Video Games: My Escape From Reality

When I think back to some of the most troubled times in my life I remember wanting to get away from it all.  I remember wanting to escape the ensuing fate upon which I had fallen, but life offered no medication to alleviate my dissatisfaction.  Do you want to know how I dealt with those situations?  I played video games.  They offered me a chance to work through my distress and gave me a way to leave it all behind for a few hours.

I’m not saying that divulging one’s self in a fantasy world is the best way to deal with all of your problems, but sometimes it’s ok to just forget everything in order to be alone.  It’s an interesting situation because it allows you to take control of someone else for a while.  It separates you from yourself and makes you the puppet master.  In those few brief hours, you are in control of what happens to that character and you are able to dwell within a story apart from your own.  You are alone, but at the same time surrounded.  You are yourself, but at the same time someone completely different.  You are truly in a state of limbo.

For myself, the moment in which I entered into this state of limbo came shortly after the end of a relationship.  I was lost.  I was confused.  I honestly didn’t know what to do or how to react.  My friend had recently given me Bioshock and Bioshock 2 for my birthday about a week before this all happened, which prompts the beginning of my escapism.  I played through both games almost continuously for a few weeks in the midst of my unease and throughout that process I allowed myself to think.  I allowed myself to be alone, but at the same time surrounded by a world of mystery and chaos, similar to my own mental state.  I sat alone in the darkness of my living room, controller in my hand and the light of the TV on my face and I became lost so that I could ultimately be found.  In short, playing video games to deal with the situation at hand granted me control over something.  It gave me a sense of purpose and order.  I knew that I was following the predetermined story of the Bioshock series, which gave me comfort because I knew I was going somewhere.  I knew there was an end to the story.  I knew everything would turn out ok in the end.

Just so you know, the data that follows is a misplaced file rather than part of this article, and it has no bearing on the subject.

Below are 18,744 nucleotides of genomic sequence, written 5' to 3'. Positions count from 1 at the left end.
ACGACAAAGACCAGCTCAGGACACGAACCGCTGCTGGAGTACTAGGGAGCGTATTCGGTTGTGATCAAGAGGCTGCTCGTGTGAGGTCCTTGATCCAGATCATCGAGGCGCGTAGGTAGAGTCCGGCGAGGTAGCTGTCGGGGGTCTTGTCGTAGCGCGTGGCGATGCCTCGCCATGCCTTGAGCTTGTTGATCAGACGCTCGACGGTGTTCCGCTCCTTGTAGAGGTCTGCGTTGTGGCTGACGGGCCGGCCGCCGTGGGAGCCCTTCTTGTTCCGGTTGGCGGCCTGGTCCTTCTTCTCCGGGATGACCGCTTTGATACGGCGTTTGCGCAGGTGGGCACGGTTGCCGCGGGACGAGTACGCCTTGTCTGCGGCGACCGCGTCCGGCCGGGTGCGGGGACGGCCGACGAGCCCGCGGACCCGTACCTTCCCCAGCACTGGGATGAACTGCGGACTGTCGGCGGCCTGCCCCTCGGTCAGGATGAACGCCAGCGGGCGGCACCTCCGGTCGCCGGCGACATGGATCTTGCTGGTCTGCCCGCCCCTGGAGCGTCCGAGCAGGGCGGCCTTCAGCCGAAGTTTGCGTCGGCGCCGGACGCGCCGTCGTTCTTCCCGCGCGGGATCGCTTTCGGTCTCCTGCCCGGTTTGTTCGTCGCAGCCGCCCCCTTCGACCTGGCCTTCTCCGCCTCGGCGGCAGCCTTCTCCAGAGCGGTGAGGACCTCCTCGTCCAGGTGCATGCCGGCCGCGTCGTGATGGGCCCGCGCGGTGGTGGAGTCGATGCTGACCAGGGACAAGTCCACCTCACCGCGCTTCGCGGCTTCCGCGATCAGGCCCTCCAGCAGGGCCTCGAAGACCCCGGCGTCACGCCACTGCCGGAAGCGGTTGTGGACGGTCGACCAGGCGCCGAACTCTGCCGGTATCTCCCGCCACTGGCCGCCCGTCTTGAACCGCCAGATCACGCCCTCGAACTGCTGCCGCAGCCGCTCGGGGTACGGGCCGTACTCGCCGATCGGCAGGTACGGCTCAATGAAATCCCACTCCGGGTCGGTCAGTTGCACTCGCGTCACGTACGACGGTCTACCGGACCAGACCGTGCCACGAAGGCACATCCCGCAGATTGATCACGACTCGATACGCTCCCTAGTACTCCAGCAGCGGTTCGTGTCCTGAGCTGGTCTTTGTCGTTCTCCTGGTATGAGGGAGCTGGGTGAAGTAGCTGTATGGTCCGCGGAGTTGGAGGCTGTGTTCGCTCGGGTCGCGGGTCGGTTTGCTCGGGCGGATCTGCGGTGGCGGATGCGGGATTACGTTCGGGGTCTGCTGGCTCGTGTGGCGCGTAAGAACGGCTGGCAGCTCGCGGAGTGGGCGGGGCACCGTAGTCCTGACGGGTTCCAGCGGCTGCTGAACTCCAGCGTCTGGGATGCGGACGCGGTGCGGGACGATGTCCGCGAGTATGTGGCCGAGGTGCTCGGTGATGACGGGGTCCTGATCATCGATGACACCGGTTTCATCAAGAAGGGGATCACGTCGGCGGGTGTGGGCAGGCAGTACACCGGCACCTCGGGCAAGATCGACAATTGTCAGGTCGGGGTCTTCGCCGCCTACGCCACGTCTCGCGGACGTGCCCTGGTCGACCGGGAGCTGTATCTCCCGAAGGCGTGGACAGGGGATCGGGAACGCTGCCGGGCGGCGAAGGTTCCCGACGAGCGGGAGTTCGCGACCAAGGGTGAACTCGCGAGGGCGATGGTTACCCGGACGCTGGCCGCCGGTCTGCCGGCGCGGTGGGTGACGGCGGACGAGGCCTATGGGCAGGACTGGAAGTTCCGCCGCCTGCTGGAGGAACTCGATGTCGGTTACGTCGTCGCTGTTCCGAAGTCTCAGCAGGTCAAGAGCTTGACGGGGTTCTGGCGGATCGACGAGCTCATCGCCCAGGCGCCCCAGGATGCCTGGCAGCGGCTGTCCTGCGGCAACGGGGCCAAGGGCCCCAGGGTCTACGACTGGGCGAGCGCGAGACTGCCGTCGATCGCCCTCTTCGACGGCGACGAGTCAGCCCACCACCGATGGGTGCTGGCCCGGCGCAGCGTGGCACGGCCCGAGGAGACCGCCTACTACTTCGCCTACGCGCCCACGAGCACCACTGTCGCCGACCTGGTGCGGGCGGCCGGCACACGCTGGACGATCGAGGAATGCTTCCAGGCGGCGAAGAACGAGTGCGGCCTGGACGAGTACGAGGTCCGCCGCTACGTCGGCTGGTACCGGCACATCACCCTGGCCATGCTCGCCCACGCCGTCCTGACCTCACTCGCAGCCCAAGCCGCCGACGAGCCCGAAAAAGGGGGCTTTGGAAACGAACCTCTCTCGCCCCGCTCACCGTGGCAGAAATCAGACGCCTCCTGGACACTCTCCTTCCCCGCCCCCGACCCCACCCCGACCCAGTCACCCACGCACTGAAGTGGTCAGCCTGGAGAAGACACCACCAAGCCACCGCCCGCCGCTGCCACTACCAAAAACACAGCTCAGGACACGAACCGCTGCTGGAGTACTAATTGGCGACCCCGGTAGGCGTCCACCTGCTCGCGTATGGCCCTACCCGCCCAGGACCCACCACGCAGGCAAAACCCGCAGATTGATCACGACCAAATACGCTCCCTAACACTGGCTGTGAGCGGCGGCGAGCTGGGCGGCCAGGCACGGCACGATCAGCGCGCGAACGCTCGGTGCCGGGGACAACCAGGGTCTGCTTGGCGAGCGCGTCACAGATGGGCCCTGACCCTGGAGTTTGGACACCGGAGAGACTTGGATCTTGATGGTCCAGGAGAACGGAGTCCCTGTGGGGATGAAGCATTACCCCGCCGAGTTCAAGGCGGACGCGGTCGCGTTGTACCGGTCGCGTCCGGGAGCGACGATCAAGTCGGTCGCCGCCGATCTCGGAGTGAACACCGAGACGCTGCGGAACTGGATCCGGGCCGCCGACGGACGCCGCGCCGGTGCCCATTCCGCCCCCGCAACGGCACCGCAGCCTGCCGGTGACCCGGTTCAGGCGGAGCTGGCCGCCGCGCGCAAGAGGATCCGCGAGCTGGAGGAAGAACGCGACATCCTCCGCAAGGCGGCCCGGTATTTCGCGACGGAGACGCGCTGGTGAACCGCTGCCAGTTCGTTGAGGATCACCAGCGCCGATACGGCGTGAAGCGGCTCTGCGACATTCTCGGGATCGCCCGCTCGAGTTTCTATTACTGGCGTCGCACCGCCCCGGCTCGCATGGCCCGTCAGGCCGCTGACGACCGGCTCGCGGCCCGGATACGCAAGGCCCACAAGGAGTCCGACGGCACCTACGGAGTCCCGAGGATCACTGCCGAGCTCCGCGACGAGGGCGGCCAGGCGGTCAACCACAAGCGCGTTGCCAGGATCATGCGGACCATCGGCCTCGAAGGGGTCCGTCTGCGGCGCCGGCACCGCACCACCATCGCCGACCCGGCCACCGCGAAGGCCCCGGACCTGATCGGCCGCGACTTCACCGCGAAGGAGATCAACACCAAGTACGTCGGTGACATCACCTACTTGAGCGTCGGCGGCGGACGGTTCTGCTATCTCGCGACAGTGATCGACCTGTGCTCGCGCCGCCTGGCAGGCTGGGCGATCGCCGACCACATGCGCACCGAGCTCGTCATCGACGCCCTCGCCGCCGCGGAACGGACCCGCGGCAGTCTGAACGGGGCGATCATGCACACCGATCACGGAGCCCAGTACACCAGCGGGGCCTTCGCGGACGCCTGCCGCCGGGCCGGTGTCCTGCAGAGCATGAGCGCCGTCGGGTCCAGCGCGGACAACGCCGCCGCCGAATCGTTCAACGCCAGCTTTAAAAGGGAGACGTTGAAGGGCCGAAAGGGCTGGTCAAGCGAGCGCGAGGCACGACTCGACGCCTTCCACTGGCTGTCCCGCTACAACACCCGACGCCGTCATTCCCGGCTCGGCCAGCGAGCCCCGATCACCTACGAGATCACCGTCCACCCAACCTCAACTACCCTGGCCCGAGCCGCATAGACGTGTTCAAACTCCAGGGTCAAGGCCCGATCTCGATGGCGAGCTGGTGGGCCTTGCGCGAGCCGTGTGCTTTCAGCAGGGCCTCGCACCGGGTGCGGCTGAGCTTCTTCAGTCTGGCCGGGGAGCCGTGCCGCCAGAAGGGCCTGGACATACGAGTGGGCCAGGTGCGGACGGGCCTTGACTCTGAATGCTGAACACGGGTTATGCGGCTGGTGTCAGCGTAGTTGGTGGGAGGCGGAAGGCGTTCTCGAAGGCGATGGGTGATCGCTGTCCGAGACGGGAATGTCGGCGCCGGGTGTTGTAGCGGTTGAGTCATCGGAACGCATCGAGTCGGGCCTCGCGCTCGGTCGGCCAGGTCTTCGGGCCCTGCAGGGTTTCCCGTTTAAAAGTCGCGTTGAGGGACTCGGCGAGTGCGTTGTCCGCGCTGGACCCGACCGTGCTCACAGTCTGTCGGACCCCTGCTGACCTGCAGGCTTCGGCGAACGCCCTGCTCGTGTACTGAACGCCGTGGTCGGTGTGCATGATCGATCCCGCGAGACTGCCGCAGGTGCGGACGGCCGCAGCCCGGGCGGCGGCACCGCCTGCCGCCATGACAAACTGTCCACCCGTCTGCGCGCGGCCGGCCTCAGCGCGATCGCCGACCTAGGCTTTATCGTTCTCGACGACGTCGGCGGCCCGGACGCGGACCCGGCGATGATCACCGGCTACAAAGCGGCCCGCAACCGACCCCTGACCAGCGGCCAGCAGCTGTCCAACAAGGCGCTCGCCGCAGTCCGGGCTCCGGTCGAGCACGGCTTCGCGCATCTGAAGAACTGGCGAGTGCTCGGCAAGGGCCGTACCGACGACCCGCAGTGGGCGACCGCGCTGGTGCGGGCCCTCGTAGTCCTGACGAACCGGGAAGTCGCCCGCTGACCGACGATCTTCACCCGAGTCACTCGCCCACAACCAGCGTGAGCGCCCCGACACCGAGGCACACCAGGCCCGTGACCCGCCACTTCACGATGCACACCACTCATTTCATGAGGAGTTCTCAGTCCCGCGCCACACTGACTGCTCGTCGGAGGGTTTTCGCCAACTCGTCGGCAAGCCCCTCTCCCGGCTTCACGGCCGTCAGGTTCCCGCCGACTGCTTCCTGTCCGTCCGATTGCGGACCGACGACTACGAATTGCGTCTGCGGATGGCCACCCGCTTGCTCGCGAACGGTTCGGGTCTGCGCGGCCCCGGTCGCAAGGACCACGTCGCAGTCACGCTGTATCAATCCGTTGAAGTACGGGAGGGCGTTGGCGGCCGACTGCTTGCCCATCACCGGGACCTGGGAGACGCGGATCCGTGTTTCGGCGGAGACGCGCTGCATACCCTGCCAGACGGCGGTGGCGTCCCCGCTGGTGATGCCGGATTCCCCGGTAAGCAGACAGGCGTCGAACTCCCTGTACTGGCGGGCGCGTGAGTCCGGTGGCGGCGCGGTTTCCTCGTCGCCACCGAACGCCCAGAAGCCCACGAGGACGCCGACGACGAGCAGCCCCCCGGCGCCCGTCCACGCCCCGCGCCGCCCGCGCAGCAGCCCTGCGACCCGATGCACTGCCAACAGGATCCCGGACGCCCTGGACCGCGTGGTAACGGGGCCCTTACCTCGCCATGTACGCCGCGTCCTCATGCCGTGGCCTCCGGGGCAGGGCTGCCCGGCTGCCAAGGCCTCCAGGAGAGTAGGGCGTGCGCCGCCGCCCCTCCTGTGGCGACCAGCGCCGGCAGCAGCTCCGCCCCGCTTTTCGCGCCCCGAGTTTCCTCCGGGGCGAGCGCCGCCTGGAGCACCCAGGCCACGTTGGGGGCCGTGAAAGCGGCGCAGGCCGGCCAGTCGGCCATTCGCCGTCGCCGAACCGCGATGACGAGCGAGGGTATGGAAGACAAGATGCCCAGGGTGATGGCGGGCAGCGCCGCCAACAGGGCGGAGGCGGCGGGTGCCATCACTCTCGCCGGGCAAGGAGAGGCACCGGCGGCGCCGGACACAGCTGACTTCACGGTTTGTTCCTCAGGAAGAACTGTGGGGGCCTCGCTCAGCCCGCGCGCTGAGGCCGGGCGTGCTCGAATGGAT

We all face trials and deal with hardships, but that doesn’t mean we need to brush them aside in order to avoid feeling the pain.  Everyone deals with their situations differently, but for myself video games offer me a way to cope while also giving me a forum to gain understanding.  Video games made me realize that everything works out in the end.

-Ocarina of Time Nerd

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About Joel

Live, love, play video games.
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8 Responses to Video Games: My Escape From Reality

  1. Pingback: Welcome to the Next Level | Dreams and Deductions

  2. LiveLifeToTheFullest says:

    I understand you.. i play cod all day. im 15 and a girl but i just want a chance to escape from all my problems going on in my life right now. It really helps in a way.. a whole online gaming community to just have laughs, smile, and just be you.

    • Joel says:

      That’s awesome! It’s a really good feeling to be surrounded by people who understand you and enjoy the things you enjoy. I play a lot of halo online and its been a lot of fun to meet new people. I personally enjoy single player story games a bit more when trying to “escape” but both genres definitely serve a very positive similar purpose.
      Thanks for your comment!

  3. Marc says:

    I feel bad for “evading” reality and the better things in life through my video games…but much of what you said resonated in me as the reason. I play them because I don’t feel I’m as important, special, or interesting in real life as I can be in a game. furthermore, my gaming interests are unique: I don’t really have friends who like the games I like (and I don’t care for theirs). Seriously, who wants to play Professor Layton or Just Dance with me?

    Books are definitely important, but nowadays, I feel envious when I read books, reading about a hero or main character whom I’m just watching, not interacting with on any level. With games, I’m in control, and can direct the action (for better or for worse).

    The problem is finding others to game with, and to enjoy your particular tastes with. Do you know of any social sites or friend-oriented sites where one can meet others to game with? I’m afraid not much of what I own is suitable for more than one-player…but it’s just no fun enjoying things alone…

    Great post. Thank you for writing it.

    • Joel says:

      I’m so glad you enjoyed my post and I’m sorry it took me a while to respond.

      First off, I wouldn’t feel bad about evading reality from time to time. That’s what certain forms of media are for. It’s a treat to be able to pretend that you’re somebody else from time to time and in return we are able to discover new things about ourselves, which can then be implemented into our real lives.

      Regarding unique games that others don’t necessarily play, sometimes it just requires you to search a little bit in order to find a community of gamers that share your interests. I know Bungie.net has a great online community, but outside of that I’m yet to really explore. What single player games to you play? I’m always interested in hearing about the interests of other gamers!

      -Ocarina of Time Nerd

  4. Vitosal says:

    heavy stuff, i touched upon why i game in my censorship article. I get it. It seems a few people feel that way

    • Joel Palermo says:

      Yeah, it’s a lot more psychological, but my main point is that gaming is useful in a variety of situations. As a medium, gaming can be used to analyze many different parts of life. It’s really quite cool 🙂

  5. Pingback: Gaming As An Aide | The 2Fer Quarterly

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